Standing operation may suit some horse colic cases, review finds

Operating through a flank incision for colic surgery would avoid the need for general anaesthesia and should be less expensive.
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Standing flank laparotomy may be a suitable option for surgical treatment of some cases of equine colic, a recent study has concluded.

The standard surgical approach for colic is through an incision in the ventral midline, with the horse under general anaesthesia. General anaesthesia poses additional risks over and above those of the surgery itself, and the personnel and equipment required increase the cost.

Operating through a flank incision would avoid the need for general anaesthesia and should be less expensive.

Marco Lopes and co-workers conducted a retrospective analysis of clinical records of 37 equids (horses, ponies and a donkey) treated using a standing flank laparotomy at five hospitals, between 2003 and 2020. Their findings of the team, from various institutions in Australia, the US, Brazil and Israel, have been published in the Equine Veterinary Journal.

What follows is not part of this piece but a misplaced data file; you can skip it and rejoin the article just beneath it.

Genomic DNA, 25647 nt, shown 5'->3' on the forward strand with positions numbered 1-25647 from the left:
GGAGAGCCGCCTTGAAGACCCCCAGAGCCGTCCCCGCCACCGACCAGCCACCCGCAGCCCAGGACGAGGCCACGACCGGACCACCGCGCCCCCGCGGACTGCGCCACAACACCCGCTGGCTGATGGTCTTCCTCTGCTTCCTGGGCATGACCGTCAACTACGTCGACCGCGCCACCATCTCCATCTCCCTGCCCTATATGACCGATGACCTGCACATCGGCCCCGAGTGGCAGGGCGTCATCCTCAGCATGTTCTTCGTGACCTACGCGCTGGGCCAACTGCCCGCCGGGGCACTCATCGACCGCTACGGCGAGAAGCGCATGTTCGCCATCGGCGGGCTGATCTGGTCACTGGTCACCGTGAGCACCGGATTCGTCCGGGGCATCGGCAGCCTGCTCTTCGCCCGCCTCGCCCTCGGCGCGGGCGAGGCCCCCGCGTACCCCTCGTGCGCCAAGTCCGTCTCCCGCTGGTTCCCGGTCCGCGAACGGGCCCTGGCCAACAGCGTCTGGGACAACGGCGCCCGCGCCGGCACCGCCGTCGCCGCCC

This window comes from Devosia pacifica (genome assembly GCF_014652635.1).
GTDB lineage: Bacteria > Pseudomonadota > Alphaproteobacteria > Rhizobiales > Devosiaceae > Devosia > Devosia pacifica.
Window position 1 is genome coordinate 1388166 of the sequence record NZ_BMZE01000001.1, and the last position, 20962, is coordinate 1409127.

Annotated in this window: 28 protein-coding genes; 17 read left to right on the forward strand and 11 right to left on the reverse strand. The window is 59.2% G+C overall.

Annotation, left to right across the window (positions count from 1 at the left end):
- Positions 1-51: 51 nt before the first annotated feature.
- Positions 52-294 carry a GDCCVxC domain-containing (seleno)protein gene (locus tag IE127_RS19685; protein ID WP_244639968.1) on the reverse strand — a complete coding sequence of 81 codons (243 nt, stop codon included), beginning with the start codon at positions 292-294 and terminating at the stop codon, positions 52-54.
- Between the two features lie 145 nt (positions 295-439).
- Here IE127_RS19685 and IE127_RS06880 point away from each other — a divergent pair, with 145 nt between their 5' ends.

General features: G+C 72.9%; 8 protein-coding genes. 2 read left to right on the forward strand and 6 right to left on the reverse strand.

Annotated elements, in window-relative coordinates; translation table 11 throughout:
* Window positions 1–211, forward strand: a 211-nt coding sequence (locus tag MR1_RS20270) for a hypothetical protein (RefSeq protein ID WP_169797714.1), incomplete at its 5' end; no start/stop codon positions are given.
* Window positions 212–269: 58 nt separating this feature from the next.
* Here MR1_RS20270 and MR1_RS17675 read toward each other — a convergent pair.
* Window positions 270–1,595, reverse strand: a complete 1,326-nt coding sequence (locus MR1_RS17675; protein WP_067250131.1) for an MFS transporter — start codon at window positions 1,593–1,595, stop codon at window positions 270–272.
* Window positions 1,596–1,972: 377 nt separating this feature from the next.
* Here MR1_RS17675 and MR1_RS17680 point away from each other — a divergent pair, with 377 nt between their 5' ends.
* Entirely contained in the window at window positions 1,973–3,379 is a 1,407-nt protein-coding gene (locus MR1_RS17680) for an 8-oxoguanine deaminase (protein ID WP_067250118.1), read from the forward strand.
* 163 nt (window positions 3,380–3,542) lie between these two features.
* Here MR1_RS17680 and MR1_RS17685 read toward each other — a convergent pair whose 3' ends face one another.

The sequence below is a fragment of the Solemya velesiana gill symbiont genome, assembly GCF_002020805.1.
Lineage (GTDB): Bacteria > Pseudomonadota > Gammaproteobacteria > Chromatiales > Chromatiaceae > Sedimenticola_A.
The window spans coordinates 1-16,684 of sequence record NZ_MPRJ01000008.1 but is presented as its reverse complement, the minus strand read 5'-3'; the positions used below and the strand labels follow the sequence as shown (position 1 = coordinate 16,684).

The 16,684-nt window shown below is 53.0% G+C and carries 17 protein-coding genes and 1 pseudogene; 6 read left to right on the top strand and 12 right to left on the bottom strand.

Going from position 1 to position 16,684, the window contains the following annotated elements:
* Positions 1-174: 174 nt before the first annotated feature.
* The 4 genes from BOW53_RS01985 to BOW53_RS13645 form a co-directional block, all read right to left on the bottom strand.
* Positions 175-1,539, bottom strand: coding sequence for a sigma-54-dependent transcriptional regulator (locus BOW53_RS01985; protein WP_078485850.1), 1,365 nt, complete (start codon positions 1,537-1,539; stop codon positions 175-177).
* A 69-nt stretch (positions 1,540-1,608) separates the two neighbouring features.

They did not include cases of small colon impaction in their analysis, as previous work had already shown that such cases could be dealt with using a flank incision.

Financial considerations were the main reason for the choice of technique. However, in 10 cases of nephrosplenic entrapment, the surgeon preferred a flank incision.

In seven animals the decision for euthanasia was taken immediately as they were found to have an untreatable condition, or the likelihood of survival was very poor.

Twenty of the 30 horses found to have a treatable condition survived. These conditions included small intestine inflammation or impaction, large colon displacement (especially nephrosplenic ligament entrapment) and sand impaction,

The authors identify limitations of the technique:

  • the horse must stand still during the operation, so standing flank laparotomy cannot be performed in horses with severe colic that cannot be adequately controlled medically
  • additional peritoneal analgesia may be needed
  • access to the peritoneal cavity and the abdominal organs is not as good as with a ventral midline incision.
  • a second incision on the opposite flank may be needed
  • surgeons are not as familiar with standing flank laparotomy
  • scars in the flank are more likely to be seen than those in the ventral midline.

They conclude that this series of cases indicates that standing flank laparotomy is a viable approach for abdominopelvic exploration in some horses with colic attributed to conditions of the small intestine, caecum, large colon and peritoneum.

Marco A. F. Lopes, Joanne Hardy, Kelly Farnsworth, Raphael Labens, W. Y. Eunice Lam, Erik Noschka, Tiago Afonso, Claudia Cruz Villagrán, Luiz C. P. Santos, Montague Saulez, Gal Kelmer. Standing flank laparotomy for colic: 37 cases. Equine Vet J (2021). 

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